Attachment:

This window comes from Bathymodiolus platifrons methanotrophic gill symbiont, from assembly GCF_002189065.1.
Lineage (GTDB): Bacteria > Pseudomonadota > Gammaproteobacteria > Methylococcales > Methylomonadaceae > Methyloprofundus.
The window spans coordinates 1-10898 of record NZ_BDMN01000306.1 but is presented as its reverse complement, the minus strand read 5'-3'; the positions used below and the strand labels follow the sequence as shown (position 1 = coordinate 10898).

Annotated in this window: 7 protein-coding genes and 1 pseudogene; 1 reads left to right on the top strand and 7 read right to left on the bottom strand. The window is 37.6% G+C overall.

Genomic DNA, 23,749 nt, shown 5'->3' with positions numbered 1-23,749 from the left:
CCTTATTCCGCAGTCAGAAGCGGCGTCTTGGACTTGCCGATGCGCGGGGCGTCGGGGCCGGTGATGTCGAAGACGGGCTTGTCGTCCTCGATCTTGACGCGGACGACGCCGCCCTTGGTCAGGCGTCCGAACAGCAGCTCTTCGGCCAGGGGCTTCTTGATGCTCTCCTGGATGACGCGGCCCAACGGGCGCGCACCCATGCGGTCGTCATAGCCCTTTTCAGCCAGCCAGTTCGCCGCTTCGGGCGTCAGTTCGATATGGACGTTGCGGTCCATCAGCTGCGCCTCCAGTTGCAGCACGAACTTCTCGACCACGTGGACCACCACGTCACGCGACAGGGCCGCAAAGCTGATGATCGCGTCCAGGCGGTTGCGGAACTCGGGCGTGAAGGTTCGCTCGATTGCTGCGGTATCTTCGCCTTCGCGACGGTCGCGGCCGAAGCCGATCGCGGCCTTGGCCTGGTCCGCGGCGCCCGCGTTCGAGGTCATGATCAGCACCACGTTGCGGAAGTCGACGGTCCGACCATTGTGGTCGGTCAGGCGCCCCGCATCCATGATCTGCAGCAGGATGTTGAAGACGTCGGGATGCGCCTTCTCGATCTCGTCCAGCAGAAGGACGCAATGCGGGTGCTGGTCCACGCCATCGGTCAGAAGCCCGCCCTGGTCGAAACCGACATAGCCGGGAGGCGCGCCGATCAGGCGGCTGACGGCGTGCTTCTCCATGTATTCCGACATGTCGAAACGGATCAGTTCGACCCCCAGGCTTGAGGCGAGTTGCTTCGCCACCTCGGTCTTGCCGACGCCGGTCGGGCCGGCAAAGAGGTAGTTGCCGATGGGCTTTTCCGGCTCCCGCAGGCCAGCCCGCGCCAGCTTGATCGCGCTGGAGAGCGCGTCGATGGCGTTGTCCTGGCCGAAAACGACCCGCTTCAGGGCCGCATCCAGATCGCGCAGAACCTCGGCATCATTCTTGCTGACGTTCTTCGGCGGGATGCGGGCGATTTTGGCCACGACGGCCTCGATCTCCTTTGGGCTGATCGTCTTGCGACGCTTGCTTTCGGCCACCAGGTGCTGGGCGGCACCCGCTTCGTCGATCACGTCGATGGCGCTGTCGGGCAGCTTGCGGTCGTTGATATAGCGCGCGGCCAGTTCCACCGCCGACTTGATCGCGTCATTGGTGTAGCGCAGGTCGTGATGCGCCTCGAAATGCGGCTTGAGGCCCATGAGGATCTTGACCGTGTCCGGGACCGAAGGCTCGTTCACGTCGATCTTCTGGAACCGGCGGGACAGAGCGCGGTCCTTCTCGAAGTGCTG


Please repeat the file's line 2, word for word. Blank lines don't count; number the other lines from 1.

Lineage (GTDB): Bacteria > Pseudomonadota > Gammaproteobacteria > Methylococcales > Methylomonadaceae > Methyloprofundus.